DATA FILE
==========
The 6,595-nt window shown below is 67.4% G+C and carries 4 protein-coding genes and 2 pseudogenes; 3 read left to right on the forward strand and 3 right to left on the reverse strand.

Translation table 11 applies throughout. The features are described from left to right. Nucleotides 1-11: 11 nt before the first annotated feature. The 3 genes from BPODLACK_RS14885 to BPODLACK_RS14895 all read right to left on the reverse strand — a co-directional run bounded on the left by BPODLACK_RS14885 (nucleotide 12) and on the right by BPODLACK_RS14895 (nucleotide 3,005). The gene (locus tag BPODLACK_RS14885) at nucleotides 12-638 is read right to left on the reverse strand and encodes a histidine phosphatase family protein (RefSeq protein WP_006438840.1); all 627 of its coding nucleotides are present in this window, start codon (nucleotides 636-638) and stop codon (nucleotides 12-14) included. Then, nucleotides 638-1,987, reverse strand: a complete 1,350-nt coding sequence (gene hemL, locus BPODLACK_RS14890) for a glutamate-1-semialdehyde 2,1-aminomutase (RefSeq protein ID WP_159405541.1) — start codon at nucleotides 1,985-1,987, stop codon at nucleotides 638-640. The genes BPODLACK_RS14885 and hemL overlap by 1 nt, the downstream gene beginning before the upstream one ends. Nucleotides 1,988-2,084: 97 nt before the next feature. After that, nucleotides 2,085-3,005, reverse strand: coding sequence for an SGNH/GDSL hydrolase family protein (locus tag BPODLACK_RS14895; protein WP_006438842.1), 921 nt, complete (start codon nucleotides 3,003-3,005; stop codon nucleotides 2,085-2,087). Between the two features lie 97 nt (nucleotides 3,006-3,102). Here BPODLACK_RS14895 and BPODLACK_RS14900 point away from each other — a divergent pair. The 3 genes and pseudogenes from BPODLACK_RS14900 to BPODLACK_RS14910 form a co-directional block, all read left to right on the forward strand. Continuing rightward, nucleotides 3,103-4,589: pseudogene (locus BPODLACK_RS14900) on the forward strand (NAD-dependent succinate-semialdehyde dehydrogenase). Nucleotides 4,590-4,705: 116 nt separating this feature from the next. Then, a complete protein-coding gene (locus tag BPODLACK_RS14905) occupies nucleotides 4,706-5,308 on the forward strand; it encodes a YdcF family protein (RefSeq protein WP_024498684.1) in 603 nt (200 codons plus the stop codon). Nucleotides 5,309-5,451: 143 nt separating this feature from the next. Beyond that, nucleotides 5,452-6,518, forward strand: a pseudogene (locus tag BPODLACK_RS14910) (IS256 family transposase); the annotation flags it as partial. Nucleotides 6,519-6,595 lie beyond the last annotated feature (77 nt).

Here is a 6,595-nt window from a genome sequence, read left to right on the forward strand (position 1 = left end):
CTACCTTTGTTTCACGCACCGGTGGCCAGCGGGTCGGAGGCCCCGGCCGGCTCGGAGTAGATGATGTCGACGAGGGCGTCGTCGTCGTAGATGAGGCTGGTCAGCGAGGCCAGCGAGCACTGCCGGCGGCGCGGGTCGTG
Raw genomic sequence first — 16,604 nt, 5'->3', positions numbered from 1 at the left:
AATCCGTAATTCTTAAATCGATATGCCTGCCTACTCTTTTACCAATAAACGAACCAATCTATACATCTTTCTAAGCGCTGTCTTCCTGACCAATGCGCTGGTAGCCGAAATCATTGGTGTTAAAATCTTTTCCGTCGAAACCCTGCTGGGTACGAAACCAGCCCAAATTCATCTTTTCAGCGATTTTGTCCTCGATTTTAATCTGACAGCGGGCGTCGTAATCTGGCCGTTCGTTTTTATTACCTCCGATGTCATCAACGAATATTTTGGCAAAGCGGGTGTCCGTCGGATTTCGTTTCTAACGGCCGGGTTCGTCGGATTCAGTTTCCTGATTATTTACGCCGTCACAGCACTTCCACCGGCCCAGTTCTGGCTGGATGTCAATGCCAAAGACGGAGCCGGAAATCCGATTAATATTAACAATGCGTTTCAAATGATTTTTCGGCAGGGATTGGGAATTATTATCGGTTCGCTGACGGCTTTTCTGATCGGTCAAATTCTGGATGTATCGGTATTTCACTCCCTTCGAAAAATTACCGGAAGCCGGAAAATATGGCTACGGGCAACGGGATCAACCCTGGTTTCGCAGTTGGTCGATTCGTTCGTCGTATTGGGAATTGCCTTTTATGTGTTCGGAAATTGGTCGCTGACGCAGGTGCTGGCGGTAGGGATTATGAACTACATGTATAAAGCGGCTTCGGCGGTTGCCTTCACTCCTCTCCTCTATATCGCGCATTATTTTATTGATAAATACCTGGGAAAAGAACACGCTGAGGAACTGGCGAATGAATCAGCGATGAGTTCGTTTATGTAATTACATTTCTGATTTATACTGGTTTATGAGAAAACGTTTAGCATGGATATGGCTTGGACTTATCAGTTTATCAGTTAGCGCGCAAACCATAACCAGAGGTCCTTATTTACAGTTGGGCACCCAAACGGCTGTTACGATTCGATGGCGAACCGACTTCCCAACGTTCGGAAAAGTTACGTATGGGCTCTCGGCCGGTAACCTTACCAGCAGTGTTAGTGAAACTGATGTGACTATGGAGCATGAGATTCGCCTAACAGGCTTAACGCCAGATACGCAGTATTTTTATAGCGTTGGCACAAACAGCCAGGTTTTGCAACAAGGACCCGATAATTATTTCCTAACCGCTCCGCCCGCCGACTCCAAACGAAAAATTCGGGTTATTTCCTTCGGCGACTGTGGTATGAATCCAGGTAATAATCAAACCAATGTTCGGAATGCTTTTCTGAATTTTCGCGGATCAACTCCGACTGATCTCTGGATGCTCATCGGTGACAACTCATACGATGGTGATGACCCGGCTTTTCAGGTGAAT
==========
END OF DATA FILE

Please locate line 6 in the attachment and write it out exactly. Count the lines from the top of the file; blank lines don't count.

AATCCGTAATTCTTAAATCGATATGCCTGCCTACTCTTTTACCAATAAACGAACCAATCTATACATCTTTCTAAGCGCTGTCTTCCTGACCAATGCGCTGGTAGCCGAAATCATTGGTGTTAAAATCTTTTCCGTCGAAACCCTGCTGGGTACGAAACCAGCCCAAATTCATCTTTTCAGCGATTTTGTCCTCGATTTTAATCTGACAGCGGGCGTCGTAATCTGGCCGTTCGTTTTTATTACCTCCGATGTCATCAACGAATATTTTGGCAAAGCGGGTGTCCGTCGGATTTCGTTTCTAACGGCCGGGTTCGTCGGATTCAGTTTCCTGATTATTTACGCCGTCACAGCACTTCCACCGGCCCAGTTCTGGCTGGATGTCAATGCCAAAGACGGAGCCGGAAATCCGATTAATATTAACAATGCGTTTCAAATGATTTTTCGGCAGGGATTGGGAATTATTATCGGTTCGCTGACGGCTTTTCTGATCGGTCAAATTCTGGATGTATCGGTATTTCACTCCCTTCGAAAAATTACCGGAAGCCGGAAAATATGGCTACGGGCAACGGGATCAACCCTGGTTTCGCAGTTGGTCGATTCGTTCGTCGTATTGGGAATTGCCTTTTATGTGTTCGGAAATTGGTCGCTGACGCAGGTGCTGGCGGTAGGGATTATGAACTACATGTATAAAGCGGCTTCGGCGGTTGCCTTCACTCCTCTCCTCTATATCGCGCATTATTTTATTGATAAATACCTGGGAAAAGAACACGCTGAGGAACTGGCGAATGAATCAGCGATGAGTTCGTTTATGTAATTACATTTCTGATTTATACTGGTTTATGAGAAAACGTTTAGCATGGATATGGCTTGGACTTATCAGTTTATCAGTTAGCGCGCAAACCATAACCAGAGGTCCTTATTTACAGTTGGGCACCCAAACGGCTGTTACGATTCGATGGCGAACCGACTTCCCAACGTTCGGAAAAGTTACGTATGGGCTCTCGGCCGGTAACCTTACCAGCAGTGTTAGTGAAACTGATGTGACTATGGAGCATGAGATTCGCCTAACAGGCTTAACGCCAGATACGCAGTATTTTTATAGCGTTGGCACAAACAGCCAGGTTTTGCAACAAGGACCCGATAATTATTTCCTAACCGCTCCGCCCGCCGACTCCAAACGAAAAATTCGGGTTATTTCCTTCGGCGACTGTGGTATGAATCCAGGTAATAATCAAACCAATGTTCGGAATGCTTTTCTGAATTTTCGCGGATCAACTCCGACTGATCTCTGGATGCTCATCGGTGACAACTCATACGATGGTGATGACCCGGCTTTTCAGGTGAAT